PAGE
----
UNESCO convention on cultural diversity: key documents

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Government delegates from over 180 countries approved the final text of the Convention on Cultural Diversity (CCD) at the UNESCO General Assembly in the fall of 2005. The CCD (formally known as the Convention on the Protection and Promotion of the Diversity of Cultural Contents and Artistic Expressions) is meant to be an international legal agreement to implement the principle that culture cannot be reduced to a commodity. Concretely, it is meant to allow each country to exclude its cultural policies, including 'audiovisual services' - otherwise known as media - from 'free trade' deals like the WTO.


During the negotiations, progressive NGO networks like the International Network on Cultural Diversity and the campaign for Communication Rights in the Information Society called for broad civil society support for the CCD, but warned that it should not be subordinated to the WTO and should be written to support cultural and media diversity inside countries, not only between them. In addition, they had a good deal of success in lobbying for the elimination of language supporting the current extremist copyright regime, although they failed to insert references to the importance of the public domain, fair use, and the creative commons.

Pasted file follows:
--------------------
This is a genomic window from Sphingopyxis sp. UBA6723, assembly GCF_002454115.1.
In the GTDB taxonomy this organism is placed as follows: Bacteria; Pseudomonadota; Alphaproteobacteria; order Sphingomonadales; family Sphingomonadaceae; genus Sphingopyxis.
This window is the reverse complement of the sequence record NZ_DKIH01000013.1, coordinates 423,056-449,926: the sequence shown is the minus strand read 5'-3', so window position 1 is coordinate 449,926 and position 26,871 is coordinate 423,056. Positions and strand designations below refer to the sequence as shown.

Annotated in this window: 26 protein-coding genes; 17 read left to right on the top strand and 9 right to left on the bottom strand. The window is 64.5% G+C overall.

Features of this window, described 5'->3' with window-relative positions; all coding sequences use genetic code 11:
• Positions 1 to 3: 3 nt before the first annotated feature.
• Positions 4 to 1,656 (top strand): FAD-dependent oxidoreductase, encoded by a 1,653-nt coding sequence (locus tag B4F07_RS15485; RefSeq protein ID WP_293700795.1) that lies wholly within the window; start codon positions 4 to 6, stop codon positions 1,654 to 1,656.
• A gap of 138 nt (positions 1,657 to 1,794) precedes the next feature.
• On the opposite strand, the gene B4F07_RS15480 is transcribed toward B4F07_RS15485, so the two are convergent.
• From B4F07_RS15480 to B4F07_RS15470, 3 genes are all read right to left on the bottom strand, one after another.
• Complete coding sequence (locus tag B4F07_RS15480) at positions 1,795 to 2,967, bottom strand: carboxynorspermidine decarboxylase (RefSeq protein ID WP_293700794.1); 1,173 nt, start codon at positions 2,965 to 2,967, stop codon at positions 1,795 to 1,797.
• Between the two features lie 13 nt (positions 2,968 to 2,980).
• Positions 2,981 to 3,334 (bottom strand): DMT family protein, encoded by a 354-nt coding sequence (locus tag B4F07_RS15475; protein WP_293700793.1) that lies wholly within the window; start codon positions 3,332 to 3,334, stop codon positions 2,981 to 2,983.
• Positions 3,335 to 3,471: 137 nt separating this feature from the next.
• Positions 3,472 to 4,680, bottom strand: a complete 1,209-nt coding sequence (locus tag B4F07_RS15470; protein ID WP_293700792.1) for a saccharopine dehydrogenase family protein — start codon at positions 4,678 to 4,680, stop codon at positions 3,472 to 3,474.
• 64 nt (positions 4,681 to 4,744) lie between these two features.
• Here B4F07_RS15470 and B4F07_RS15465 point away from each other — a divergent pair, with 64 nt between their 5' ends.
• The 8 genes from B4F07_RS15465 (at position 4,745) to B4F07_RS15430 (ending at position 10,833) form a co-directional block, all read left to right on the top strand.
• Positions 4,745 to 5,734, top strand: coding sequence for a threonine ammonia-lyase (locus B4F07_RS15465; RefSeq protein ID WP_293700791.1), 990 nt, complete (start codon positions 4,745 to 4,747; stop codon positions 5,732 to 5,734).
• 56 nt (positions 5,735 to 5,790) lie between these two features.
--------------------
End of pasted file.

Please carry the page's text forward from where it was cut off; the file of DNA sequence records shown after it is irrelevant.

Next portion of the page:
Now that the CCD has been approved by UNESCO, the next step is ratification by each member country.


Key Documents:

  • Final Text of the convention. [en | fr]
  • Comments by the CRIS campaign [
    en | es | fr]
  • Comments by the INCD [word]
  • UNESCO overview of the Convention process
  • Daily reports from the II session of the intergovernmental meeting [Day: 1 | 2 | 3 | 4 | 5 | 8 | 9 | 10| 11| 12 ]
  • US government: April 15 Briefing by the US State Department on their view of the UNESCO convention [download .rtf]
  • Reports from the III (final) session of the intergovernmental meeting: UNESCO report | INCD